Buyers want energy-efficient homes, but are stuck on price

Jarrod Brown
By Jarrod Brown
5 Min Read

Energy-saving devices are among the most wanted for property buyers, but steep prices and a lack of knowledge are holding back investments.

A report from PropTrack and Origin Energy, released last month, found that most of Australia’s builders, buyers and renters considered a home’s energy rating important, and buyers were willing to pay more for a home with solar panels or a battery installed.

Based on a survey of 4500 people and data from 1500 Origin Energy customers, the company found 77 per cent of buyers and 72 per cent of renters considered a home’s energy rating important.

Solar panels were the most popular energy-efficient additions for both home renters and buyers, with almost three in four participants willing to pay more for a home with solar panels installed.

Almost one in three households, or more than 3.6 million homes, are estimated to have solar panels installed, making Australia a world leader in solar energy.

Home batteries also added value for most respondents (61 per cent), being viewed alongside double-glazed windows and rainwater tanks as top value adders for buyers. 

Overall, one in 10 Aussies were willing to pay five per cent or more on a home’s price for renewable energy equipment.

PropTrack Senior Analyst Karen Dellow said the results show Australians are looking for energy-efficient solutions to help manage the cost of living. 

“With home prices and median rents growing across the country, adopting energy-efficient features could help Australians reduce their bills amidst an ongoing cost of living crisis,” she said.

“The range of energy-efficient features available to households across the country can be used to not only save money but add value to homes.

“Increasing energy efficiency in the home will play a pivotal role in cutting carbon emissions and managing the cost of living for many Australians.”

The results come after two years of climbing energy costs around the country, with the price of electricity rising by 6.9 per cent in the back half of 2023.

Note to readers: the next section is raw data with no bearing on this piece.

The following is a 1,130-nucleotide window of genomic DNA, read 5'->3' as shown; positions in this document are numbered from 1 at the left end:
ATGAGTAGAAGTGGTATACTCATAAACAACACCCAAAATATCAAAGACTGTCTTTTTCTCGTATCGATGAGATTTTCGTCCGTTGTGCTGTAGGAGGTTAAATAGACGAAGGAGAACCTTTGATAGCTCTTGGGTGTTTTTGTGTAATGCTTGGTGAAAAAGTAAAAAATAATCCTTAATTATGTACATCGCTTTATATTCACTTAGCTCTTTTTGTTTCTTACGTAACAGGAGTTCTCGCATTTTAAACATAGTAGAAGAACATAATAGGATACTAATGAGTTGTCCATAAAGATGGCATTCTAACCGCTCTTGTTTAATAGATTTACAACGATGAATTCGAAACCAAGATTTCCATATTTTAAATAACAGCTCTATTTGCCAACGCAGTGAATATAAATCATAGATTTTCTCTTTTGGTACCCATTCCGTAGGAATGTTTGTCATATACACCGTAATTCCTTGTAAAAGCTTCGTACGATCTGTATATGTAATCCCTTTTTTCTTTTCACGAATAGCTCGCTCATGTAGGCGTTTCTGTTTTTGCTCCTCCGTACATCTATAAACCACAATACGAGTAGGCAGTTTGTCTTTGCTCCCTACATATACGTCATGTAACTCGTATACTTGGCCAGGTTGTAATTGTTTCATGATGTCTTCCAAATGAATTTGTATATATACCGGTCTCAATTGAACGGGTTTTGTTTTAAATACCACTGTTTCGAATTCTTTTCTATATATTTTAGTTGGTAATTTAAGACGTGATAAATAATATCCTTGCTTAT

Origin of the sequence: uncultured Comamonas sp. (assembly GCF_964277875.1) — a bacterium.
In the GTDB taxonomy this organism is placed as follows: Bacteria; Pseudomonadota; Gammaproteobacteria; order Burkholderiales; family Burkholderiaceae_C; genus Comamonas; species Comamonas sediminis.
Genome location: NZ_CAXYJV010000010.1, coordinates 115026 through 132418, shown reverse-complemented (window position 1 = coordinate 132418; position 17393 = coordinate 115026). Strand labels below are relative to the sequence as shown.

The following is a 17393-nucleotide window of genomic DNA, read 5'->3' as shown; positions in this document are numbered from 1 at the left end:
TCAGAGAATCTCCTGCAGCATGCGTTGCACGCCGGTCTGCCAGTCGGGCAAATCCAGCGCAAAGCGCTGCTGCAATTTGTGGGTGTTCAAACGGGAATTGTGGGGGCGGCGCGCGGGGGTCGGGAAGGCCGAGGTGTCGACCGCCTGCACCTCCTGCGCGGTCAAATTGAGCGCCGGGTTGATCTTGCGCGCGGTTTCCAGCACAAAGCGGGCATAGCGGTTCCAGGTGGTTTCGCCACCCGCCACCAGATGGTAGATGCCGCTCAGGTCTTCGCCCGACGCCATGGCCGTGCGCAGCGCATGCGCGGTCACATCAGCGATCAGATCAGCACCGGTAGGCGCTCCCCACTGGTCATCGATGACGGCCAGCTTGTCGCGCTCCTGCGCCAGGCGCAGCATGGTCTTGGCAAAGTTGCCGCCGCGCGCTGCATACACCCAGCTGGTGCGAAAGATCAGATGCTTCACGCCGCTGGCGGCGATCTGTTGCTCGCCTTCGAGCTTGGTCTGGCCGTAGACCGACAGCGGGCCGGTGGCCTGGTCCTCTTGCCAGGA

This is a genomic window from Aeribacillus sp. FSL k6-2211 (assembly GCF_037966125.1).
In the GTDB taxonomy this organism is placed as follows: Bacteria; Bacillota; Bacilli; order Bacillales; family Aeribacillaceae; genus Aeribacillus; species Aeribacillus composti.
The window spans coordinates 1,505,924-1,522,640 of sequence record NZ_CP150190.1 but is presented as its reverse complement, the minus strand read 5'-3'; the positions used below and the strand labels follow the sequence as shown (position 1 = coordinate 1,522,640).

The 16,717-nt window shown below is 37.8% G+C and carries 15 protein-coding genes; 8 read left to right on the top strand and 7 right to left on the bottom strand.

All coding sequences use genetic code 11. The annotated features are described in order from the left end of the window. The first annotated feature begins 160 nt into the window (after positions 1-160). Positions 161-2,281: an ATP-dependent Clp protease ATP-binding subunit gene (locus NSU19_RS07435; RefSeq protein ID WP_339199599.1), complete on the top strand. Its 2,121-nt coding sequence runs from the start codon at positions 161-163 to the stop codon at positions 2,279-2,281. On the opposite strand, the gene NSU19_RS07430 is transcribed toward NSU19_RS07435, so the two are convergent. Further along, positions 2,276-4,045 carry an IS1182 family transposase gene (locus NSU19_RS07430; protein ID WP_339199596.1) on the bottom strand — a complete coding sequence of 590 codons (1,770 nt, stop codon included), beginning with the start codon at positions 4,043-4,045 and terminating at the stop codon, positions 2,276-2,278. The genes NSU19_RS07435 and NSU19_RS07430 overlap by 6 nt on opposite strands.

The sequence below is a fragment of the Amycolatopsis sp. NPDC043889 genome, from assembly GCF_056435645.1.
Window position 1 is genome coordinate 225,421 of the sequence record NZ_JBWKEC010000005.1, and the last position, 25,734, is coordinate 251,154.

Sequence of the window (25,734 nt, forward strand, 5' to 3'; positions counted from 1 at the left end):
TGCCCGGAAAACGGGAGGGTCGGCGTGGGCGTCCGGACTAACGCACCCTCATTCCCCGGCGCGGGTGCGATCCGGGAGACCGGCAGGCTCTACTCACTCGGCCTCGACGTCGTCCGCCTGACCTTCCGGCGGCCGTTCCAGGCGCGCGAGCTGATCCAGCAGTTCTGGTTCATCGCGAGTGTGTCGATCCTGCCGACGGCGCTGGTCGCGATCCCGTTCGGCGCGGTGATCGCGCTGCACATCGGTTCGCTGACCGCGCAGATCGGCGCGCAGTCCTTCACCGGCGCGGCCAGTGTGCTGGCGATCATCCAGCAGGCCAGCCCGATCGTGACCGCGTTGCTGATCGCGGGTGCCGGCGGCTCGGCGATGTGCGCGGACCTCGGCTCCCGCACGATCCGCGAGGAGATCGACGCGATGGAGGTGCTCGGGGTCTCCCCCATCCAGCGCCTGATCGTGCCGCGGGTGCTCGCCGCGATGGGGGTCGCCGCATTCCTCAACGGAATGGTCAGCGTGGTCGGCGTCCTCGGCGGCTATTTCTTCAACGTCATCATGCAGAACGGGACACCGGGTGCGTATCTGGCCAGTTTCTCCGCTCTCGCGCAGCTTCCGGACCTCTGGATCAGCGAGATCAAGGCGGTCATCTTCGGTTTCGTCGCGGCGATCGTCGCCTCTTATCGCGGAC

Energy efficiency comes at a cost

However, despite the growing interest in energy-saving devices, only eight per cent of respondents said they were considering this move in the next year.

Almost half pointed towards the high entry cost as their main reason for not going all-electric, and one in five respondents said they needed more information about the move.

Installing a solar system will still see homeowners forking out anywhere between $5000 to $15000, with declining feed-in tariff rewards meaning most panels won’t pay for themselves for at least 6 -10 years.

Home batteries have an even steeper entry fee, with most upper-end systems starting at $17000 and going all the way up to $30000. 

According to solar comparison website Solar Choice, the payback period for these batteries is still outpaced by the warrantied life of the system, even after factoring in additional benefits from various government rebate schemes.

In a typical household scenario, a battery takes 12 years to pay for itself, and most batteries have a 10-year product warranty.

Origin Energy retail executive general manager Jon Briskin said identifying the hurdles to making homes more efficient is vital to helping more people manage energy costs.

“With cost-of-living pressures having an impact for Australian households, the energy industry has an important role to play in making sure no one is left behind and that all Australians, regardless of their circumstances, can take control of their energy and benefit from a cleaner and smarter energy future,” he said.

“The energy solutions that work for different Australian households will vary significantly based on their specific needs, so it is our role to help customers navigate the complexity and make it simple and easy for them.” 

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Jarrod Brown combines his background in journalism, copywriting and digital marketing with a lifelong passion for storytelling. He has a strong passion for new and emerging consumer technology within the building sector. He lives on the Sunshine Coast - usually found glued to the deck of a surfboard.